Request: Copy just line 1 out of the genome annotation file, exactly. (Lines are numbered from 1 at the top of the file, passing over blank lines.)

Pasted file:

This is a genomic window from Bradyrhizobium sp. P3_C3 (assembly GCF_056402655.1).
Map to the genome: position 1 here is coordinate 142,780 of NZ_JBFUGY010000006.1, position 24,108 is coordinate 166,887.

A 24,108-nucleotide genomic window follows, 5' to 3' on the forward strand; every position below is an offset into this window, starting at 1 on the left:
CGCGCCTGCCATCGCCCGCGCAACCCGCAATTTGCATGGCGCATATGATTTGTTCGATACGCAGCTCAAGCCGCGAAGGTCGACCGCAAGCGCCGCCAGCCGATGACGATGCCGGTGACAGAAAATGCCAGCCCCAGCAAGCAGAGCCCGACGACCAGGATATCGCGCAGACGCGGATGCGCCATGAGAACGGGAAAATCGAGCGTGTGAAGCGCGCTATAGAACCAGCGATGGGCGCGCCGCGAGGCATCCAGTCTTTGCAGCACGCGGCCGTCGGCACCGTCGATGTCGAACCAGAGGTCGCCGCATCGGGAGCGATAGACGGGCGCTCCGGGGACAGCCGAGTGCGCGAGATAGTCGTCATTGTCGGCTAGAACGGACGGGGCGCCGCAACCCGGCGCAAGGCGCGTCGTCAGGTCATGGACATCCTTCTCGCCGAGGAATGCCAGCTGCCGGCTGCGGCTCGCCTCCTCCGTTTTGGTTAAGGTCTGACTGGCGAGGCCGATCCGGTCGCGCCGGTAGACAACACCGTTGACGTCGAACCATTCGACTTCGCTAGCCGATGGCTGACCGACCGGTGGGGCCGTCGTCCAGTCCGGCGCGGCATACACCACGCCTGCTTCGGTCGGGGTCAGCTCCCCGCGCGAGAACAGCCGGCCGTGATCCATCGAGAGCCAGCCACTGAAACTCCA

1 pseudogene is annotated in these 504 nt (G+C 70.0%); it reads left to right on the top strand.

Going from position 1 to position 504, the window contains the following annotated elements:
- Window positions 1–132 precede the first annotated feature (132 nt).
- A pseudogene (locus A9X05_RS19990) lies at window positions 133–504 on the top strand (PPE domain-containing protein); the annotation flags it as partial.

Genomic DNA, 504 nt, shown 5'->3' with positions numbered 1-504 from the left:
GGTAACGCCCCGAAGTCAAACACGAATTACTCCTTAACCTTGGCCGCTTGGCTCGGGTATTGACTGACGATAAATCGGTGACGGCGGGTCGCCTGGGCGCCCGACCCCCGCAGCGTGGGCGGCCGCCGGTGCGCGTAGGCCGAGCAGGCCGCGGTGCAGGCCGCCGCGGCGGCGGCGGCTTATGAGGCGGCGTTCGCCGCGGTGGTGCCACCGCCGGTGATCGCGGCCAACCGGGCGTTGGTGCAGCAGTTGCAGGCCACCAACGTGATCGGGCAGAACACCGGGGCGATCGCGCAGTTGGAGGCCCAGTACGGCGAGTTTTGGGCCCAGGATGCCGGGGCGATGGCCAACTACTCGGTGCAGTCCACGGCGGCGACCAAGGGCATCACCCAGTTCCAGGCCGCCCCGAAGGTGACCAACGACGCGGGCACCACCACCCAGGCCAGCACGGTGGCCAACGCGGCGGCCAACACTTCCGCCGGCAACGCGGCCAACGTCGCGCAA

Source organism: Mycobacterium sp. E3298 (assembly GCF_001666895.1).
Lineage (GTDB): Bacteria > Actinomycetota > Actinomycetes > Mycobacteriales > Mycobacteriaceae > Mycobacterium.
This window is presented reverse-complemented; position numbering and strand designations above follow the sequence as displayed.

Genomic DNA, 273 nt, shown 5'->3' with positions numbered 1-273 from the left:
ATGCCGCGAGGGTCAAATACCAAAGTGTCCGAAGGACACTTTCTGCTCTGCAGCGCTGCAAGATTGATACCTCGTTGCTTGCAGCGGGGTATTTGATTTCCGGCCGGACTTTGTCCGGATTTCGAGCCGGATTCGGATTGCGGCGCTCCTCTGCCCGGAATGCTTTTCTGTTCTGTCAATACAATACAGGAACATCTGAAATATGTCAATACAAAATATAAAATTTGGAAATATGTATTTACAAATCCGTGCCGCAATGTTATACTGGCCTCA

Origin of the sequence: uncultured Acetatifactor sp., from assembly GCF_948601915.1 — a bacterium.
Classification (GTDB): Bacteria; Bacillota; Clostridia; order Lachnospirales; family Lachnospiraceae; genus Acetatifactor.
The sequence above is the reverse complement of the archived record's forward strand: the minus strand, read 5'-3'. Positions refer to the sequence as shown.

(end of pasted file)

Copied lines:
This is a genomic window from Bradyrhizobium sp. P3_C3 (assembly GCF_056402655.1).